How the pictures on a television are made depends on what kind of technology it uses, but they all take advantage of the human brain's capacity to assemble a coherent scene out of tiny colored dots called pixels. The three most common technologies used to transmit these pixels are the cathode ray tube, liquid crystal display and plasma display, according to HowStuffWorks.
The cathode ray tube, or CRT, is the oldest television technology. It involves a heated filament inside the vacuum of a glass tube. The filament emits electrons, which are focused and accelerated so they hit the screen at the end of the tube. Steering coils inside the television create a magnetic field that moves the electrons horizontally or vertically. The screen is coated with different phosphors that glow with color when struck by the electrons.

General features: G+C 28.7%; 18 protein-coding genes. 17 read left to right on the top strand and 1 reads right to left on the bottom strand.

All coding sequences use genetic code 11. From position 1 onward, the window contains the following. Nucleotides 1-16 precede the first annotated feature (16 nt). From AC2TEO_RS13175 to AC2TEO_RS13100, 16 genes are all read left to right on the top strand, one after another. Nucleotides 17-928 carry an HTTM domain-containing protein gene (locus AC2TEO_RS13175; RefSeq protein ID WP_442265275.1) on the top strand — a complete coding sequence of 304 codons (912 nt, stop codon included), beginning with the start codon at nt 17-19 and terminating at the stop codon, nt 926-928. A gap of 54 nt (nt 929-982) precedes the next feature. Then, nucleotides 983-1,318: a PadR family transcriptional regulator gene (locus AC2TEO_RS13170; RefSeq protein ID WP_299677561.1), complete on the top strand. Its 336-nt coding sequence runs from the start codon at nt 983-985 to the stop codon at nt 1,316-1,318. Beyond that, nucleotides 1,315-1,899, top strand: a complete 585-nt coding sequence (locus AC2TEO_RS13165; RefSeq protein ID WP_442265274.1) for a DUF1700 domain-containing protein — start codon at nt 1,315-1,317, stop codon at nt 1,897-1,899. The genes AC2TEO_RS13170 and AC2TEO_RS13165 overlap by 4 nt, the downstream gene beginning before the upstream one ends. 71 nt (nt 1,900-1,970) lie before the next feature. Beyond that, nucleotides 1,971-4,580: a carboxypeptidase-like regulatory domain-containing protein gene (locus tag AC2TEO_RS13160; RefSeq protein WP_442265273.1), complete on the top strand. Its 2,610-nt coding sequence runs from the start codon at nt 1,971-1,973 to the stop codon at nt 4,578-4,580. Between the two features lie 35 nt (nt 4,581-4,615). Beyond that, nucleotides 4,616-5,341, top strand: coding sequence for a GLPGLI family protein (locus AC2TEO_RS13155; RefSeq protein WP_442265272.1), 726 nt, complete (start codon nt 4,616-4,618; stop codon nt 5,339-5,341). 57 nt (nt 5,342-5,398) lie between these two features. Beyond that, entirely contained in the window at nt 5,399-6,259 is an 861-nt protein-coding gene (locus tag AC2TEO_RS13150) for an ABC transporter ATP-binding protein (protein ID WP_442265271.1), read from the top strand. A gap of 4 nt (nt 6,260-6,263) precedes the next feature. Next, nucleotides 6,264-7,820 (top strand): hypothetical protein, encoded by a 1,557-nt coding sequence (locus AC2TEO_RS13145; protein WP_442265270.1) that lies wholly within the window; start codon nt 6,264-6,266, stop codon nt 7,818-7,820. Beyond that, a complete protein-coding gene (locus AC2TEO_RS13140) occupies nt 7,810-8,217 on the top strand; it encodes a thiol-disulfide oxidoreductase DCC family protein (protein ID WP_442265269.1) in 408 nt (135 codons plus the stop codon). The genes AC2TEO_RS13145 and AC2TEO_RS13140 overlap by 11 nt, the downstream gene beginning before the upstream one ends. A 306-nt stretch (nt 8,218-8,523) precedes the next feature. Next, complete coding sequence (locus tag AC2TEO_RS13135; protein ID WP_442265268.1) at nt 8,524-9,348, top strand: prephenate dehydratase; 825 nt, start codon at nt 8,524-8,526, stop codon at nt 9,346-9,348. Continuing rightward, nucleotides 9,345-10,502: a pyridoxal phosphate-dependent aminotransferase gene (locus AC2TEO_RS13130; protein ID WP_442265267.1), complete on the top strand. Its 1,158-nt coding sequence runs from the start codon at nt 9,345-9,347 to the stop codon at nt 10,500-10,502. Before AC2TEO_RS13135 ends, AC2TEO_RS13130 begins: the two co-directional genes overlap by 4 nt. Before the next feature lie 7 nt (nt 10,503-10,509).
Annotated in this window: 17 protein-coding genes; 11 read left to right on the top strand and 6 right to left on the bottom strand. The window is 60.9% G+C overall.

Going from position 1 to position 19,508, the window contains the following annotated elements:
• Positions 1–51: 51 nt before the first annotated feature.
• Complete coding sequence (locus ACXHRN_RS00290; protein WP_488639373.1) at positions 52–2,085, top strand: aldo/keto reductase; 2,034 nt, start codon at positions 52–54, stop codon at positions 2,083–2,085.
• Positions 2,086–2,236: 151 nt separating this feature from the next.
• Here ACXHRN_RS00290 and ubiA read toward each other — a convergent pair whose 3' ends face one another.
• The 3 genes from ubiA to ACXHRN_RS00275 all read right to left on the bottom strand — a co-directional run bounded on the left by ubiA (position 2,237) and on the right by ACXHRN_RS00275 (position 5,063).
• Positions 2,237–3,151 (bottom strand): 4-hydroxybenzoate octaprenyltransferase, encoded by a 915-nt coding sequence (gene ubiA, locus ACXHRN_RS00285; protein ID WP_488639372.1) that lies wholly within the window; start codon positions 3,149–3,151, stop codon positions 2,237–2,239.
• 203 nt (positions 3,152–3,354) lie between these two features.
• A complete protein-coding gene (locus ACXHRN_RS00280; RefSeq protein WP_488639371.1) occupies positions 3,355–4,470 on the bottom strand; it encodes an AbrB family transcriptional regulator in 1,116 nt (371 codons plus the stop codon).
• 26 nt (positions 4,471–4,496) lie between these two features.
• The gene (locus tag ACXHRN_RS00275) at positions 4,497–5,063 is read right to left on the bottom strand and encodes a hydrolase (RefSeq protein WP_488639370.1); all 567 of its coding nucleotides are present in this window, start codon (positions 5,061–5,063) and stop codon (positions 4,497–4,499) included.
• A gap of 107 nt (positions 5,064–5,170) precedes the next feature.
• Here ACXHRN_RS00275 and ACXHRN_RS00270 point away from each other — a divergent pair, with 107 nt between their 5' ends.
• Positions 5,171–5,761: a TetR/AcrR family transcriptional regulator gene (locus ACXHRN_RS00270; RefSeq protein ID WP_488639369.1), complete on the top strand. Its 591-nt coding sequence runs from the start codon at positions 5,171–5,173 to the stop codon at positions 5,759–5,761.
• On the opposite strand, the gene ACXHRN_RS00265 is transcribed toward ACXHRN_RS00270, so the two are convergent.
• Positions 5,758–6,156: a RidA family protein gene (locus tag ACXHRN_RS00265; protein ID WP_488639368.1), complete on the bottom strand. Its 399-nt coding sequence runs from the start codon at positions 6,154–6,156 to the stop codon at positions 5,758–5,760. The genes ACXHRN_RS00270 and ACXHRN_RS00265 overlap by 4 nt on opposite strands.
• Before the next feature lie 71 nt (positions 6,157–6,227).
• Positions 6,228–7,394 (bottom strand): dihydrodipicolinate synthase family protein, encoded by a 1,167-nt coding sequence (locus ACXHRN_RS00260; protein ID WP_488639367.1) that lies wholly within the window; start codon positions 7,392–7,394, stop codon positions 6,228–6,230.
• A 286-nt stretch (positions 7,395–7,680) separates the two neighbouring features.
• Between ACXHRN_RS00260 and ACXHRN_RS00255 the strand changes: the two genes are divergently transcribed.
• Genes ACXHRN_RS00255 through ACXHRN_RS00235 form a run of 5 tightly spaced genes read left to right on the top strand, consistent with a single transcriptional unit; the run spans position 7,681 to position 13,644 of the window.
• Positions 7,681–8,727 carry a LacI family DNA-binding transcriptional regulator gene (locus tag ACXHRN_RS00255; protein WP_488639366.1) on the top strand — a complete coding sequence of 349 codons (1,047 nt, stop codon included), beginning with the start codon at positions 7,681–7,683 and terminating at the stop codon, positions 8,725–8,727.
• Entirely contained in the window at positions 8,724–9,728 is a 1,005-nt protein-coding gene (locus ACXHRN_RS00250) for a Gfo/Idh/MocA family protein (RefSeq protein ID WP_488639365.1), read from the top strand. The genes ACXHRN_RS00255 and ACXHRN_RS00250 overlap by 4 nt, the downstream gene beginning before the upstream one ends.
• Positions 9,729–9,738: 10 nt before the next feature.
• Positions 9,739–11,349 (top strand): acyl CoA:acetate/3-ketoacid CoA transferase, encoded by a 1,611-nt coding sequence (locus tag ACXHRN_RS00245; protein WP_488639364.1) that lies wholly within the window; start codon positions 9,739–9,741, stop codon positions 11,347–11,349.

Liquid crystal displays, or LCDs, and plasma screens offer lighter, more energy-efficient means of transmitting television by eliminating the need for the bulky cathode tube. LCDs rely on liquid crystals, which modulate the light behind them in various ways when an electric current is applied. Plasma screens, on the other hand, work by illuminating many tiny fluorescent lights in three different colors to create a meaningful image.